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Insights from Inland Revenue’s International Questionnaire campaign. Are you in the expected normal range?

Tax Alert - September 2022

By Bart de Gouw & Riaan Britz

Inland Revenue has published the latest results of its 2021 International Questionnaire and it’s fair to say the trends are consistent with prior years. However, the latest intelligence gathered through the process could indicate something different and you may be considered an outlier (by Inland Revenue) even if you think you have all your international tax affairs in order.

In 2021 was an increase in the number of foreign-owned groups that were required to respond to the questionnaire (755, up from 713 in 2020) as Inland Revenue continues to cast it's net wider.

We summarise some of the interesting trends identified from the questionnaire results below:

66% of all respondents had a thin cap ratio (or New Zealand debt percentage) of 20% or less and only 8% recorded a ratio above 60%. This indicates that a thin cap ratio close to the 60% mark may be perceived as being at the aggressive end of the range as it appears that most New Zealand entities in the sample have relatively low levels of debt. Also of relevance is the application of the Restricted Transfer Pricing rules which apply to inbound debt and can be triggered by a thin cap level of 40%.

The USA, Japan and Australia continue to be the countries with the highest ultimate ownership of foreign-owned New Zealand companies. USA leads this category with 22% of New Zealand companies headquartered there.

An interesting trend is that ultimate ownership out of Australia is declining with 20% in 2017, 18% in 2019 and now only 16% in 2021. At the same time, we are also seeing more ownership out of Japan with 10% recorded to have Japanese head offices. Ultimate ownership out of China remains under the radar, although over time it is expected to increase. The location of both the direct and ultimate ownership of the NZ companies is important when considering the application of tax treaties for intercompany transactions.

The transactional net margin method (TNMM) remains the primary method (40%) used in setting transfer prices with the use of appropriate benchmarking studies becoming increasingly important. The use of the profit split method remains low at 3%.

As mentioned above, the data collected through the International Questionnaire could shape Inland Revenue’s view of “normal” and in this case, transfer pricing methods not commonly used in practice (in New Zealand and OECD member states) would naturally be under more scrutiny by Inland Revenue. It is important the transfer pricing method that is the most appropriate for the taxpayer’s facts and circumstances is applied and analysis is documented in support of the same. Any company not using a TNMM would be wise to review its transfer pricing documentation to ensure that it can defend the use of the alternative approach that has been taken. In many cases, an alternative method is a better method than the TNMM, so it is often a matter of documenting support for that.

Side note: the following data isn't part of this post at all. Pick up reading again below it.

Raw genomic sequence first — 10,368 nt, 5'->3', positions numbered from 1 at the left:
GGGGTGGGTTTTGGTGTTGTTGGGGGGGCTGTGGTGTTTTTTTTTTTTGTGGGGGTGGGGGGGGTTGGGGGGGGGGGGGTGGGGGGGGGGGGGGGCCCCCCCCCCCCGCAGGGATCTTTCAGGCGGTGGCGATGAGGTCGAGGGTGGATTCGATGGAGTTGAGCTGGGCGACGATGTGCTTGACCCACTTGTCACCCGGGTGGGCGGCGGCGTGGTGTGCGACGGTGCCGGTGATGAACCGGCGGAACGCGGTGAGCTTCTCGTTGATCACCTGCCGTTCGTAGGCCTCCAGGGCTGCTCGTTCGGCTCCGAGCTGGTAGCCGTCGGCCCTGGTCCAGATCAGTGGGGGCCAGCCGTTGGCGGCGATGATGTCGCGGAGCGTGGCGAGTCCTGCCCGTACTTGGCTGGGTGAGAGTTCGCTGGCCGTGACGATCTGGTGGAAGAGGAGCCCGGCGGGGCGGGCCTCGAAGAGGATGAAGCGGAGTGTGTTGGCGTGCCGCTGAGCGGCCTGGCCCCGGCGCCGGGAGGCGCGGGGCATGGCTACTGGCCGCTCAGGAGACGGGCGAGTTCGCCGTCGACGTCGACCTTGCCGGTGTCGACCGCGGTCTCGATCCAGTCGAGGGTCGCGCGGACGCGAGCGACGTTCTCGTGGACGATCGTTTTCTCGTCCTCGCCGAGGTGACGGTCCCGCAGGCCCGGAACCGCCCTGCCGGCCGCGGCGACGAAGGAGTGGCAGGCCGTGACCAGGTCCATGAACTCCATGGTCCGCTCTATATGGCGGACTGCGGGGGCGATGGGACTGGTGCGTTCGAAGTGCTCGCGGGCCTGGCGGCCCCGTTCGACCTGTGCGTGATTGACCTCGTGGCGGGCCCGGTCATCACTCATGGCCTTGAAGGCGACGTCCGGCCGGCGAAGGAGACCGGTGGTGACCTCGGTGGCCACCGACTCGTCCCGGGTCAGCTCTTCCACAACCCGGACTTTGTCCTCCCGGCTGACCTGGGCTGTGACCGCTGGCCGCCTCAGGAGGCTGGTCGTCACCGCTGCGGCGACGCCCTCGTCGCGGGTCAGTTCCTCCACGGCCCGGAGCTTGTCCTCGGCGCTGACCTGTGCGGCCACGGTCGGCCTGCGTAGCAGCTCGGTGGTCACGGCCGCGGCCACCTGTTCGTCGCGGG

Although no summary was given in 2021, based on the 2017 statistic that 67% of groups participated in country-by-country reporting (CbCR), it is considered this trend would continue.

Through the relevant information-sharing platforms, Inland Revenue holds a lot more information about taxpayers which they have made clear they would use for risk assessments. The ability to identify New Zealand outliers in global Group-wide data makes this a powerful platform for Inland Revenue to leverage.

Today a revenue authority questionnaire would not be complete without COVID-19 specific questions and the 2021 International Questionnaire recorded responses to such questions.

24% of Group entities indicated that COVID-19 impacted their financial performance during the year. Only 5 Groups (1%) experienced material changes to their transfer pricing due to COVID-19. Whether your transfer pricing model has changed or your profit margins were squeezed as a result of COVID-19 or any other relevant commercial factor, it is important the appropriate level of transfer pricing documentation is in place to support the positions taken in New Zealand. Not mentioned by the Inland Revenue in the questionnaire results is their particular focus on the interaction of wage subsidies and transfer pricing.

Inland Revenue added additional questions to the 2021 International Questionnaire, one of which required the taxpayer to disclose whether its cross-border associated party supplies (to or from) exceed 20% of gross revenue. Inland Revenue asked similar questions in its recent transfer pricing campaigns and went so far as to immediately ask for the transfer pricing documentation to be provided.

It is our understanding that Inland Revenue will continue to ask for relevant supporting documentation to support transfer pricing positions taken and therefore if you exceed the 20% threshold and have no defence documentation in place (i.e., more than just legal agreements / transfer pricing policies) or have been significantly impacted by / changed your cross-border associated party arrangements as a result of COVID-19 (or any other commercial factor), get in touch with your Deloitte advisor and the specialist transfer pricing team.

Inland Revenue has confirmed that these questionnaires remain a key part of its annual risk assessment process and the intelligence from the analysis continues to inform key policy and operational decisions, particularly if you are operating away from the so-called norm or perceived norm.

If you would like to discuss any of the above in more detail, please contact your usual Deloitte advisor.

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